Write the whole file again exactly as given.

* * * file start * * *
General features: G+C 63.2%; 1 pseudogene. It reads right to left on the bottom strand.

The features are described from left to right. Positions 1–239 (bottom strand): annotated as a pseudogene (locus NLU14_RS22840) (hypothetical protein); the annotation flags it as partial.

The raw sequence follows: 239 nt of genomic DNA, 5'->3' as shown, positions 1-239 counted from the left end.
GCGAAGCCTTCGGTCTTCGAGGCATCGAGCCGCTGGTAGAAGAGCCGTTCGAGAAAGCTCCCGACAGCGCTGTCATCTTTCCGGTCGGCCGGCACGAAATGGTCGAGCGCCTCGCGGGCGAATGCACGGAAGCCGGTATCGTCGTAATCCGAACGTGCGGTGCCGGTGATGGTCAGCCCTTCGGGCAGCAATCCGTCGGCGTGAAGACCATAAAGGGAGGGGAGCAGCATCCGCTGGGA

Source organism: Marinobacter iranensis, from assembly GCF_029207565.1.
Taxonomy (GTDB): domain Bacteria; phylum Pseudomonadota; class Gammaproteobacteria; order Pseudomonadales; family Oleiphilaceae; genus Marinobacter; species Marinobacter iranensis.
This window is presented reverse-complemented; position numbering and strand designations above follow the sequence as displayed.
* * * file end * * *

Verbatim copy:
General features: G+C 63.2%; 1 pseudogene. It reads right to left on the bottom strand.

The features are described from left to right. Positions 1–239 (bottom strand): annotated as a pseudogene (locus NLU14_RS22840) (hypothetical protein); the annotation flags it as partial.

The raw sequence follows: 239 nt of genomic DNA, 5'->3' as shown, positions 1-239 counted from the left end.
GCGAAGCCTTCGGTCTTCGAGGCATCGAGCCGCTGGTAGAAGAGCCGTTCGAGAAAGCTCCCGACAGCGCTGTCATCTTTCCGGTCGGCCGGCACGAAATGGTCGAGCGCCTCGCGGGCGAATGCACGGAAGCCGGTATCGTCGTAATCCGAACGTGCGGTGCCGGTGATGGTCAGCCCTTCGGGCAGCAATCCGTCGGCGTGAAGACCATAAAGGGAGGGGAGCAGCATCCGCTGGGA

Source organism: Marinobacter iranensis, from assembly GCF_029207565.1.
Taxonomy (GTDB): domain Bacteria; phylum Pseudomonadota; class Gammaproteobacteria; order Pseudomonadales; family Oleiphilaceae; genus Marinobacter; species Marinobacter iranensis.
This window is presented reverse-complemented; position numbering and strand designations above follow the sequence as displayed.